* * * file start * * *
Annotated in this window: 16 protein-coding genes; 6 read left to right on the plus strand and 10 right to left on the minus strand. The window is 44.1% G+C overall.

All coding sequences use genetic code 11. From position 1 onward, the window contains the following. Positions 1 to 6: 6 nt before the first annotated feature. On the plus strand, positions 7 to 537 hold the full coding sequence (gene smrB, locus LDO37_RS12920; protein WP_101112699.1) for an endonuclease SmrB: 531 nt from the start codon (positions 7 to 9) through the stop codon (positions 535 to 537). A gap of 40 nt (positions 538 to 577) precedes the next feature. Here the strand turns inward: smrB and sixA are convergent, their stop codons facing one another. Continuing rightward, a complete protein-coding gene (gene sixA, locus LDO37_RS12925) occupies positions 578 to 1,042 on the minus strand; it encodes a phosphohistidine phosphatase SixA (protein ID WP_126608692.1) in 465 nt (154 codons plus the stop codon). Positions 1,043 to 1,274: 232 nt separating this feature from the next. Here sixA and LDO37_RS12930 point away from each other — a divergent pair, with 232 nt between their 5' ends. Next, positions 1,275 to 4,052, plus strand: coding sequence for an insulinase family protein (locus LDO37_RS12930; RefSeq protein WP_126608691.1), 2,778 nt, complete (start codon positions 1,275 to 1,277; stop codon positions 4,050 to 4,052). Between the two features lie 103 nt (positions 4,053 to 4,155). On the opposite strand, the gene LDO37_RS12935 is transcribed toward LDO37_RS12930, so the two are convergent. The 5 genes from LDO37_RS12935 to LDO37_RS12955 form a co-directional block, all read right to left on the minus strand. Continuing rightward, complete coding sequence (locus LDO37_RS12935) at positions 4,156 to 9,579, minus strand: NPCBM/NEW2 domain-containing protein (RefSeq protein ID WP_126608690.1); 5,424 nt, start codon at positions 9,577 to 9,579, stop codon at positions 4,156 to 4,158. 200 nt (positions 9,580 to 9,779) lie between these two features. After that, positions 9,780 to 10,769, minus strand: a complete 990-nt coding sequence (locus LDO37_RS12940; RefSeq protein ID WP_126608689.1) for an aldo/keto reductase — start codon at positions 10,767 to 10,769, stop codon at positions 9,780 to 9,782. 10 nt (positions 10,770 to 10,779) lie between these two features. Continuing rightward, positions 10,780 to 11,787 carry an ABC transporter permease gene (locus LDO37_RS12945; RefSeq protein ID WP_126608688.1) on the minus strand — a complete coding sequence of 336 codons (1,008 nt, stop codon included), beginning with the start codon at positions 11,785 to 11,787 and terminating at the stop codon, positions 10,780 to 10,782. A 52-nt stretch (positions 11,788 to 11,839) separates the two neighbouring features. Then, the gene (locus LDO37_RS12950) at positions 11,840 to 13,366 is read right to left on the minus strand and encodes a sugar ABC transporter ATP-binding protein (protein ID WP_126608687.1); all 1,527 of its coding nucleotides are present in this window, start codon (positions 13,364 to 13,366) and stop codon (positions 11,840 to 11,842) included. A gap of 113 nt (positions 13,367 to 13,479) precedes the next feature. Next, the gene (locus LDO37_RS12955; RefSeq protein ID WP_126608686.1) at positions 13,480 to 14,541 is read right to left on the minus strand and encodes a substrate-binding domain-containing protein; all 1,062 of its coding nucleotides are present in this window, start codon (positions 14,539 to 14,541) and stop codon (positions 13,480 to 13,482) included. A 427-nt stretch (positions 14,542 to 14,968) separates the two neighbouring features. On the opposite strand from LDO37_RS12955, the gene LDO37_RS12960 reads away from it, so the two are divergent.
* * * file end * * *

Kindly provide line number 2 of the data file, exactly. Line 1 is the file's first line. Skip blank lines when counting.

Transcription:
All coding sequences use genetic code 11. From position 1 onward, the window contains the following. Positions 1 to 6: 6 nt before the first annotated feature. On the plus strand, positions 7 to 537 hold the full coding sequence (gene smrB, locus LDO37_RS12920; protein WP_101112699.1) for an endonuclease SmrB: 531 nt from the start codon (positions 7 to 9) through the stop codon (positions 535 to 537). A gap of 40 nt (positions 538 to 577) precedes the next feature. Here the strand turns inward: smrB and sixA are convergent, their stop codons facing one another. Continuing rightward, a complete protein-coding gene (gene sixA, locus LDO37_RS12925) occupies positions 578 to 1,042 on the minus strand; it encodes a phosphohistidine phosphatase SixA (protein ID WP_126608692.1) in 465 nt (154 codons plus the stop codon). Positions 1,043 to 1,274: 232 nt separating this feature from the next. Here sixA and LDO37_RS12930 point away from each other — a divergent pair, with 232 nt between their 5' ends. Next, positions 1,275 to 4,052, plus strand: coding sequence for an insulinase family protein (locus LDO37_RS12930; RefSeq protein WP_126608691.1), 2,778 nt, complete (start codon positions 1,275 to 1,277; stop codon positions 4,050 to 4,052). Between the two features lie 103 nt (positions 4,053 to 4,155). On the opposite strand, the gene LDO37_RS12935 is transcribed toward LDO37_RS12930, so the two are convergent. The 5 genes from LDO37_RS12935 to LDO37_RS12955 form a co-directional block, all read right to left on the minus strand. Continuing rightward, complete coding sequence (locus LDO37_RS12935) at positions 4,156 to 9,579, minus strand: NPCBM/NEW2 domain-containing protein (RefSeq protein ID WP_126608690.1); 5,424 nt, start codon at positions 9,577 to 9,579, stop codon at positions 4,156 to 4,158. 200 nt (positions 9,580 to 9,779) lie between these two features. After that, positions 9,780 to 10,769, minus strand: a complete 990-nt coding sequence (locus LDO37_RS12940; RefSeq protein ID WP_126608689.1) for an aldo/keto reductase — start codon at positions 10,767 to 10,769, stop codon at positions 9,780 to 9,782. 10 nt (positions 10,770 to 10,779) lie between these two features. Continuing rightward, positions 10,780 to 11,787 carry an ABC transporter permease gene (locus LDO37_RS12945; RefSeq protein ID WP_126608688.1) on the minus strand — a complete coding sequence of 336 codons (1,008 nt, stop codon included), beginning with the start codon at positions 11,785 to 11,787 and terminating at the stop codon, positions 10,780 to 10,782. A 52-nt stretch (positions 11,788 to 11,839) separates the two neighbouring features. Then, the gene (locus LDO37_RS12950) at positions 11,840 to 13,366 is read right to left on the minus strand and encodes a sugar ABC transporter ATP-binding protein (protein ID WP_126608687.1); all 1,527 of its coding nucleotides are present in this window, start codon (positions 13,364 to 13,366) and stop codon (positions 11,840 to 11,842) included. A gap of 113 nt (positions 13,367 to 13,479) precedes the next feature. Next, the gene (locus LDO37_RS12955; RefSeq protein ID WP_126608686.1) at positions 13,480 to 14,541 is read right to left on the minus strand and encodes a substrate-binding domain-containing protein; all 1,062 of its coding nucleotides are present in this window, start codon (positions 14,539 to 14,541) and stop codon (positions 13,480 to 13,482) included. A 427-nt stretch (positions 14,542 to 14,968) separates the two neighbouring features. On the opposite strand from LDO37_RS12955, the gene LDO37_RS12960 reads away from it, so the two are divergent.